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Compensation and Benefits

Compensation and benefits topics – whether it’s minimum wage, workers’ compensation laws, or employee pay – if properly handled, can help you retain workers and recruit new ones.

Use our advice to craft independent contractor agreements that keep independent contractors – and your bosses – happy.

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Q. A long-standing employee recently took FMLA leave to give birth, but her son has many medical complications. She exhausted her eligibility under our disability carrier and isn’t eligible for long-term disability because she herself is not disabled. We want her back, but she can’t commit to even 20 hours a week. What are our obligations under the FMLA, and would our employee be entitled to unemployment compensation if we terminate her?
Here’s another reason to act fast when an employee complains about offensive graffiti in the workplace: He can quit and collect unemployment compensation benefits.

You may think that a long-term arrangement with an independent contractor to provide professional services will never be considered an employment relationship. But that’s not true if you exert too much control over the way the work is done. And according to a recent Commonwealth Court decision, it doesn’t take all that much control.

Disabled employees may have trouble doing their jobs without an accommodation. If you simply tell the employee to figure out a way to perform the job and refuse to help find an accommodation, the em­­ployee may quit and apply for unemployment.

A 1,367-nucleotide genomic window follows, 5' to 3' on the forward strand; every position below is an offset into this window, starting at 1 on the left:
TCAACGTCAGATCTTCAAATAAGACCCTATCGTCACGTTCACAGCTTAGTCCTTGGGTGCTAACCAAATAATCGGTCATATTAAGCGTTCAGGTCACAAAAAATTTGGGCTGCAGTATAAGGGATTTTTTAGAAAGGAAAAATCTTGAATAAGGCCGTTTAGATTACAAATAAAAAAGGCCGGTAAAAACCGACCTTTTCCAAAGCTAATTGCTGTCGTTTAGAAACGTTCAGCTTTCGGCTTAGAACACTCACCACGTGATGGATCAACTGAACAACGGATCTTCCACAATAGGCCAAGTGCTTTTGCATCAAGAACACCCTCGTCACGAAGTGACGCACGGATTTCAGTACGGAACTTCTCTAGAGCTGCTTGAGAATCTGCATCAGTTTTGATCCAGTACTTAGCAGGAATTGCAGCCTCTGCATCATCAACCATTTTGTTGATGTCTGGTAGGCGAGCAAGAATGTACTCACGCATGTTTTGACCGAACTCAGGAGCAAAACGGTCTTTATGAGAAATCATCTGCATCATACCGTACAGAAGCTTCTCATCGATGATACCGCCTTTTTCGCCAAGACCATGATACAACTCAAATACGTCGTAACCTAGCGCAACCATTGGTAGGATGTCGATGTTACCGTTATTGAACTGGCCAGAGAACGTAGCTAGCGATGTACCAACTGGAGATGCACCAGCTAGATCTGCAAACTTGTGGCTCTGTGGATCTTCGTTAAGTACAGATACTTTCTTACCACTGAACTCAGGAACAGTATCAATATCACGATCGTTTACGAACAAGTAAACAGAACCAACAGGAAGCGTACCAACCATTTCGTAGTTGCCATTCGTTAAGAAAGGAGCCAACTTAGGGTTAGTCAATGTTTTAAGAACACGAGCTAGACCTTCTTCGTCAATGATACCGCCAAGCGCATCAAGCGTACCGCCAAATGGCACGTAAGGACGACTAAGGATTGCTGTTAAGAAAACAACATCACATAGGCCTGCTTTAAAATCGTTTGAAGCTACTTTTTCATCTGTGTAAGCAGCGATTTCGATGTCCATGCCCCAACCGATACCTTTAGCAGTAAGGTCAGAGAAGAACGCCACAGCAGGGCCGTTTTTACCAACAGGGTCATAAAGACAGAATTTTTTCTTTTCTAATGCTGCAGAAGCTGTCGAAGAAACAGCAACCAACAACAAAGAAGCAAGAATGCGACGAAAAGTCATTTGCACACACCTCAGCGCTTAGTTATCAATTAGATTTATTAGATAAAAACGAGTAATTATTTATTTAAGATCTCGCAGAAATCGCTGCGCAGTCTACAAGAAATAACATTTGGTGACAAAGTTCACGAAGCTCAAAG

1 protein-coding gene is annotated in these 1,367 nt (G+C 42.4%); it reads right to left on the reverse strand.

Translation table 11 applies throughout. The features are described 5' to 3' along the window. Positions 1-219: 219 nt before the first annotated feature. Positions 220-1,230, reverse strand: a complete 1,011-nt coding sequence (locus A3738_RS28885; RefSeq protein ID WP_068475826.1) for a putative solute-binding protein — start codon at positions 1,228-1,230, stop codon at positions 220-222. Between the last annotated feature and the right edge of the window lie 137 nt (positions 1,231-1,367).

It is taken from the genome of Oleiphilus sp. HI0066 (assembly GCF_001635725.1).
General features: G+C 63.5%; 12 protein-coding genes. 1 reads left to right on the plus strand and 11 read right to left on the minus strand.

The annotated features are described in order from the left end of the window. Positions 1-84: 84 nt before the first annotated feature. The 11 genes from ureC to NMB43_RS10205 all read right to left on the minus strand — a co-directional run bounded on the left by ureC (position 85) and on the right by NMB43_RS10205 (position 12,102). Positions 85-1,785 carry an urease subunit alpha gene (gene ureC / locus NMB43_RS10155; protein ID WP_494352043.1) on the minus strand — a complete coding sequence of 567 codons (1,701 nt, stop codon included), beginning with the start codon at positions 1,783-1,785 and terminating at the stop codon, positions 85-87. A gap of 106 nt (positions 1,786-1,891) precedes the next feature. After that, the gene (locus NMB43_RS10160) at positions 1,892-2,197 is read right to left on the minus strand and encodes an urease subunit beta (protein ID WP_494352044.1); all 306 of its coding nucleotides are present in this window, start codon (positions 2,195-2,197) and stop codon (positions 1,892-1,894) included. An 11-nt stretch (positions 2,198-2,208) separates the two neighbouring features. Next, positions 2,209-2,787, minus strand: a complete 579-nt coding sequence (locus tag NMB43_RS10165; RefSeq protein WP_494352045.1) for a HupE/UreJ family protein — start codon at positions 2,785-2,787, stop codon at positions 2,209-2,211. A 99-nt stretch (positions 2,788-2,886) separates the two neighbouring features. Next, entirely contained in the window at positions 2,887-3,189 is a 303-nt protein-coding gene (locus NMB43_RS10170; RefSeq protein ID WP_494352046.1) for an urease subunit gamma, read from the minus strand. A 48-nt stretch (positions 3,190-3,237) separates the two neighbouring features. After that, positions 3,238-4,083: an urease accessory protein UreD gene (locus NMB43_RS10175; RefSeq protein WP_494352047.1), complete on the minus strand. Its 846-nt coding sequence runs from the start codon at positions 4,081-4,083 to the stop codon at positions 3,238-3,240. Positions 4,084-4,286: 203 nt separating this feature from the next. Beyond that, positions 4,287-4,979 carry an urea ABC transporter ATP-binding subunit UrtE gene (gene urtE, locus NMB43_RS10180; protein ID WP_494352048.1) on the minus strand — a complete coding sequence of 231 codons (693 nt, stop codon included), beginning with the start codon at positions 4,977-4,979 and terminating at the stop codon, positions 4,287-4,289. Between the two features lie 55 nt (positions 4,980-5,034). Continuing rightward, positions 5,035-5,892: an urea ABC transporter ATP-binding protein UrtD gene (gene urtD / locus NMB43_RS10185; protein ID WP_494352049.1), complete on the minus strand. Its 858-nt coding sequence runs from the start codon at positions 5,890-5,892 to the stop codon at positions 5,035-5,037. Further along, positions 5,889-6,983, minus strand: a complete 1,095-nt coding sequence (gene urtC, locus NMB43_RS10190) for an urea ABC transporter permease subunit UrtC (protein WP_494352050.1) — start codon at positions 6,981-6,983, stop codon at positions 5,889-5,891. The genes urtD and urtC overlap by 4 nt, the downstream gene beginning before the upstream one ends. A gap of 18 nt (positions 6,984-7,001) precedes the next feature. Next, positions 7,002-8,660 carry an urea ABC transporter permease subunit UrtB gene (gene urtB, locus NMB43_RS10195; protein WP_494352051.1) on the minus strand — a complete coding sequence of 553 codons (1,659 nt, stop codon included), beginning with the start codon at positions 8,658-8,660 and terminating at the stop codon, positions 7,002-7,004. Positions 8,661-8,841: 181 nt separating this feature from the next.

If an employee isn’t working as hard as you expect, reducing his pay might conceivably provide enough of a kick in the pants that he’ll pick up the pace. As long as you carefully document why you are making the pay cut, he won’t win a discrimination case even if his pay puts him at a lower level than others outside his protected class who perform the same job.

These days, employees are getting braver about discussing their pay. Part of the reason is that the National Labor Relations Board has done a good job publicizing its stance that discussing pay is concerted activity protected by law. Be prepared for the inevitable lawsuits with solid reasons for all pay decisions.

California’s Wage Theft Prevention Act, which went into effect Jan. 1, criminalizes willful violations for nonpayment of wages and sets civil penalties for failure to pay minimum wages. It also requires employers to provide employees with wage notices ...

When and how much to pay employees for their travel and commuting time is a tricky subject. What's considered working time when employees are traveling? How do you deal with weekends that may combine business and personal travel and with requests for reimbursements when company vehicles are used for "commuting"?
Q. I’m confused about what we can do to restrict gossiping over pay. We think it’s nobody’s business and our pay rates are based on a number of factors. Can’t we tell new employees that we consider compensation levels confidential?

Summer is still a long way off, but you can be certain employees are already eyeing the July calendar in hopes of grabbing the prime weeks to block off for their summer vacations. You’ll probably be stuck refereeing who gets which days. Here’s some help from HR pros:

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